# Italic through the years

Last month I was commissioned to write out the Kipling poem "If". Since 1983 I believe I've written this poem out at least once every other year. I don't always keep an image of the poem, but I do have 3 images here, from 2002, 2007 and 2015. (You can click on the image for a closer look.) I usually do the poem in italic, for several reasons. First, it is very long and so I choose something that flows easily from the pen. Second, it is very long and yet people do want to have it framed; so the lettering must be fairly small. Third, even though, and especially because, it is very long, people want maximum legibility. Fourth, a compressed hand is better than a wider hand because two columns of two verses each makes for a good standard frame proportion. Fifth, even though I think a book hand would be a good choice of lettering style, most people don't think of book hand as "calligraphy". {sigh}

That 1984 hand running up the left side looks pretty damn good for someone who had been lettering for less than 2 years. The 2002 version of the first verse looks a lot less attractive. The lettering was much smaller, the paper more difficult for me at the time, the slant was clearly problematic, and I think the stress of getting all that text down on a page with consistency and without errors was still a challenge. In 2007, I was in art school and not doing much lettering, and it shows. In the 2015 version, I spent a good deal of time trying out inks on the paper (see here), and still ... my consistency could be improved.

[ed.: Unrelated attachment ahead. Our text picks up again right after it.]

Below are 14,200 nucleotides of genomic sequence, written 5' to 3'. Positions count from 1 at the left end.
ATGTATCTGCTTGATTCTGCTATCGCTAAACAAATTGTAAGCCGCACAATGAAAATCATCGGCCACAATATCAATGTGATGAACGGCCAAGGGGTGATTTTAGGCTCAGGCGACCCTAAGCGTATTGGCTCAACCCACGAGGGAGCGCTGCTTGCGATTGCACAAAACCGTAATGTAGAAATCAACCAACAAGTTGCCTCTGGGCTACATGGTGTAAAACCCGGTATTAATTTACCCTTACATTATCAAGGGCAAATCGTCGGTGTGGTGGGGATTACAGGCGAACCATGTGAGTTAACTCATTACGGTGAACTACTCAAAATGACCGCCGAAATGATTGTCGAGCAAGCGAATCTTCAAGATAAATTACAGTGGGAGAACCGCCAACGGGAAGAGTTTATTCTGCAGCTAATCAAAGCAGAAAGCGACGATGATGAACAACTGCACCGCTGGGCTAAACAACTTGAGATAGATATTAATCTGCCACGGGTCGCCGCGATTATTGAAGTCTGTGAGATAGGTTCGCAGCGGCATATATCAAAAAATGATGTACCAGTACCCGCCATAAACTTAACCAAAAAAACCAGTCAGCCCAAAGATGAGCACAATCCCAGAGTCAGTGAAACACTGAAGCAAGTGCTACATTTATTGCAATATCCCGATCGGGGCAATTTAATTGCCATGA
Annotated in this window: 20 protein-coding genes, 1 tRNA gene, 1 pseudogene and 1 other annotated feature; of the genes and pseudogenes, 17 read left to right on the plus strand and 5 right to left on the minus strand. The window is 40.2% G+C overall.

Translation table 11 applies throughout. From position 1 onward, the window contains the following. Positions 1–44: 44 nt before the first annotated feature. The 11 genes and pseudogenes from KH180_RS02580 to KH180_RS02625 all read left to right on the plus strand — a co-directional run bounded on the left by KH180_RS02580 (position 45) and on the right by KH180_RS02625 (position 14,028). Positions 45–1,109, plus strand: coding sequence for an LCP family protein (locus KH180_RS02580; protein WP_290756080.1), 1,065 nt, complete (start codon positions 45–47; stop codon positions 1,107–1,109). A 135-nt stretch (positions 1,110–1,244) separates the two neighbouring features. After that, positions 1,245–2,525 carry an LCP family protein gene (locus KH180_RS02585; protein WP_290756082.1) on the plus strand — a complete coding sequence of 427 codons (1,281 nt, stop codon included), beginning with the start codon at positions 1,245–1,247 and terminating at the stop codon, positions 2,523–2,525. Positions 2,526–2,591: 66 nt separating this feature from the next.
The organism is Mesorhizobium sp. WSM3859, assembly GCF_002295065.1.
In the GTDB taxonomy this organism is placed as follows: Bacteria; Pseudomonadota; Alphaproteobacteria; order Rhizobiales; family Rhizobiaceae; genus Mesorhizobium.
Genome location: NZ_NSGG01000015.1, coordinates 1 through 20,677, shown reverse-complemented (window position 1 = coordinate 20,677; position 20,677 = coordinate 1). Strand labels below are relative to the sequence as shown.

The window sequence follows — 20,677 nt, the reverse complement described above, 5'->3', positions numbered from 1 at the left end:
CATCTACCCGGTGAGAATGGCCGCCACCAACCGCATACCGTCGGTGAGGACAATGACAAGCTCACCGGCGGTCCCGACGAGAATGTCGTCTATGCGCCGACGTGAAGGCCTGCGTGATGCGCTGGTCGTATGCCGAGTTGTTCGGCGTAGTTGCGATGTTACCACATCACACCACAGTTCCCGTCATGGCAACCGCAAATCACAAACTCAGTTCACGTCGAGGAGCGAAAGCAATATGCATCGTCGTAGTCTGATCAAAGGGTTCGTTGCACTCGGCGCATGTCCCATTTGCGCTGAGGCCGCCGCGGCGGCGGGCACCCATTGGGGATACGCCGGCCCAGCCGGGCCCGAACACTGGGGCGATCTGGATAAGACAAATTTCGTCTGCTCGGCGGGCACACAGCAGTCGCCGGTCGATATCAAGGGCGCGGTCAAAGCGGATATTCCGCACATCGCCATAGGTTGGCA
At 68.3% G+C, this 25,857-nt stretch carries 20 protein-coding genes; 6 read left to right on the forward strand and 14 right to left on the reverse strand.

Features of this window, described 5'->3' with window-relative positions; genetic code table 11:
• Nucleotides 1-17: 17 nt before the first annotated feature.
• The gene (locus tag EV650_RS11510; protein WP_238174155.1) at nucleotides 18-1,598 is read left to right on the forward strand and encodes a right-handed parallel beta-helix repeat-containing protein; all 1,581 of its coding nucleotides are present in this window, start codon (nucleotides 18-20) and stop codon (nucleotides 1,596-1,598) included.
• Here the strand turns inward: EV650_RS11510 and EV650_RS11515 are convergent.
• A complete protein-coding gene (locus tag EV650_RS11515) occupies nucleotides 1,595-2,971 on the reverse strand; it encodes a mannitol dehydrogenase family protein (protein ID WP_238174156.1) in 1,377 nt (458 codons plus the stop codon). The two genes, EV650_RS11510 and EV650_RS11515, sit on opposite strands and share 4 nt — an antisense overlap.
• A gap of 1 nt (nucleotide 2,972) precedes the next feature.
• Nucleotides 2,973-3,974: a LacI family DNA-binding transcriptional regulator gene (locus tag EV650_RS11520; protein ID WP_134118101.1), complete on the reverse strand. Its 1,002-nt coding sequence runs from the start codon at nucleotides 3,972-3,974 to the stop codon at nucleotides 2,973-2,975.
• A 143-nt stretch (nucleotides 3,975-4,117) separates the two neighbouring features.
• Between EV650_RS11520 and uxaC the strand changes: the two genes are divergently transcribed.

Looking at this montage of lettering from 1984-2015, it's not particularly clear that I've progressed, even though I've got to think I've learned something in the intervening years. I'm reminded of the a quotation (which I can't find now) that goes something like: "What is learned after the age of 40 can't be communicated." Truth or comforting fiction?